- The Washington Times - Sunday, June 3, 2007

HBO’s promotional hook for its latest “Sports of the 20th Century” documentary could have been, “If you liked Seabiscuit, you’ll love Barbaro.”

There is a unifying theme between “Barbaro,” which premieres Wednesday night on the pay cable network, and the 2003 film adapted from Laura Hillenbrand’s fine book “Seabiscuit”: The love and affection between horses and humans.

Seabiscuit’s story is mostly an upbeat saga of how Depression-era America clutched the undersized, overachieving racehorse to its collective heart. But we all know Barbaro finally was euthanized in January of this year, 20 months after the Kentucky Derby champion broke down with an injured right rear leg in the 2005 Preakness Stakes, despite valiant efforts by doctors to save his life.

The unknown is what tantalizes us whenever a superb athlete is forced to end his career early. As racing writer William Nack puts it at the end of HBO’s hour-long program, “We like to think [Barbaro] would have gone on to win the Triple Crown. But we don’t know that. All we can do is speculate. He’s one of those horses who will be in history an eternal memory.”

Good taste and overall excellence define HBO’s “20th Century” series, and the former quality is very much in evidence here. Executive producers Ross Greenburg and Rick Bernstein must have been tempted to show a zillion replays of Barbaro’s breakdown early in the 131st Preakness, but fortunately they resisted. We see it once as jockey Edgar Prado immediately pulls up the horse, and the long battle to save him begins with the commendable work of Pimlico’s veterinary crew. Swiftly these men got Barbaro into an equine ambulance that transported him — with police escort — to a medical facility in New Bolton, Pa.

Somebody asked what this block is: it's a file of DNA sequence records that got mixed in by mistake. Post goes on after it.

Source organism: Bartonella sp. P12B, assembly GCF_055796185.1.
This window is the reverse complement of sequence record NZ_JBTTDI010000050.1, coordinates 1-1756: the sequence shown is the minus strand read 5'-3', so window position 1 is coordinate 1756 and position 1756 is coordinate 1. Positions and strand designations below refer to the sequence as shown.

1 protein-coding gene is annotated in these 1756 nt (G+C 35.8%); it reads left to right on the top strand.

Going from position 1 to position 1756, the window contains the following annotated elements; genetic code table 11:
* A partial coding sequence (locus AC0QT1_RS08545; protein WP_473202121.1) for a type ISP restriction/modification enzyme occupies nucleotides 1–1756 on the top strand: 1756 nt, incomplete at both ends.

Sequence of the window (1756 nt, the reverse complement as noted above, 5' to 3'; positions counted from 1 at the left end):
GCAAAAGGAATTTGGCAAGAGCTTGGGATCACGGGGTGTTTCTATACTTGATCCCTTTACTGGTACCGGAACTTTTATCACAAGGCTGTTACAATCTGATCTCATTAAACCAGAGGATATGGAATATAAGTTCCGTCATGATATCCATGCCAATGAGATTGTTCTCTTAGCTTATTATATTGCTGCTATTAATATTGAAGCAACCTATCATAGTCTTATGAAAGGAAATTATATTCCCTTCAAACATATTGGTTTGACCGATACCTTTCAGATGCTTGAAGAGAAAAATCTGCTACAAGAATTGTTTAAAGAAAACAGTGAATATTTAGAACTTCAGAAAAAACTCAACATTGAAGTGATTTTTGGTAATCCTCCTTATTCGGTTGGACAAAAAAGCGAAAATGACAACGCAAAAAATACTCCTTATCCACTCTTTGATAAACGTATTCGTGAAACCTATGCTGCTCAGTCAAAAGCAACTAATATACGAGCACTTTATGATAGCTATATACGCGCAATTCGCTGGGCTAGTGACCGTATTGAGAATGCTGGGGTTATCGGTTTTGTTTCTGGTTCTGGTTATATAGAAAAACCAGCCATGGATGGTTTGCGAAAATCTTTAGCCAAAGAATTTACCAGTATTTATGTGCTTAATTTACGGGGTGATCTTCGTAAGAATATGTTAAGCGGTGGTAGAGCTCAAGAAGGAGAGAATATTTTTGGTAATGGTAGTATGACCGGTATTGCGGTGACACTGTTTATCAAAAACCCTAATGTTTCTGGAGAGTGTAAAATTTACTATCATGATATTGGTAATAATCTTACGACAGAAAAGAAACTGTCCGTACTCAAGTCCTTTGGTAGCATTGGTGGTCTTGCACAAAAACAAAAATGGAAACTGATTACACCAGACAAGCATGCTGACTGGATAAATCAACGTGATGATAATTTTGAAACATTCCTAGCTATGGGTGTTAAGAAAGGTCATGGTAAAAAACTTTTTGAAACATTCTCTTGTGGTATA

Despite HBO’s restrained approach, you want to scream, “Don’t go!” as Barbaro is led into the starting gate at Pimlico. When he breaks through the barrier prematurely — “always a bad sign,” Nack calls it — you want to tell owners Roy and Gretchen Jackson and trainer Michael Matz not to let him race. Of course, hindsight is always 20-20.

We see and hear a great deal from the Jacksons, Matz and New Bolton chief of surgery Dean Richardson, and the love all of them share for Barbaro is touching. But from the moment the bone in his leg shattered into pieces at the Preakness, the odds were against his survival — even though, Richardson tells us, the horse behaved extremely well during all the various medical procedures that followed. The intelligence of horses has been debated for centuries, but Barbaro seemed to know what was happening and was grateful for the attempts to repair the damage.

There is great poignancy here, too. After working out Barbaro the morning of the Preakness, Matz says, assistant trainer Peter Brette told him, “It’s gonna take a horse with wings to beat him today.” Or perhaps merely fate.

Amazingly, Barbaro entered (and won) only five races before running away with the Kentucky Derby. Says Gretchen Jackson of the period before the Derby: “I saw a huge rainbow, and I said my son [Barbaro, of course] is truly blessed.” And perhaps before the Preakness two weeks later, a black cloud hovered overhead.

Certainly, Barbaro’s plight and pluck touched millions. As narrator Liev Schreiber explains at the start of this fine documentary: “Animals sometimes can take us to a place we can’t reach ourselves.”

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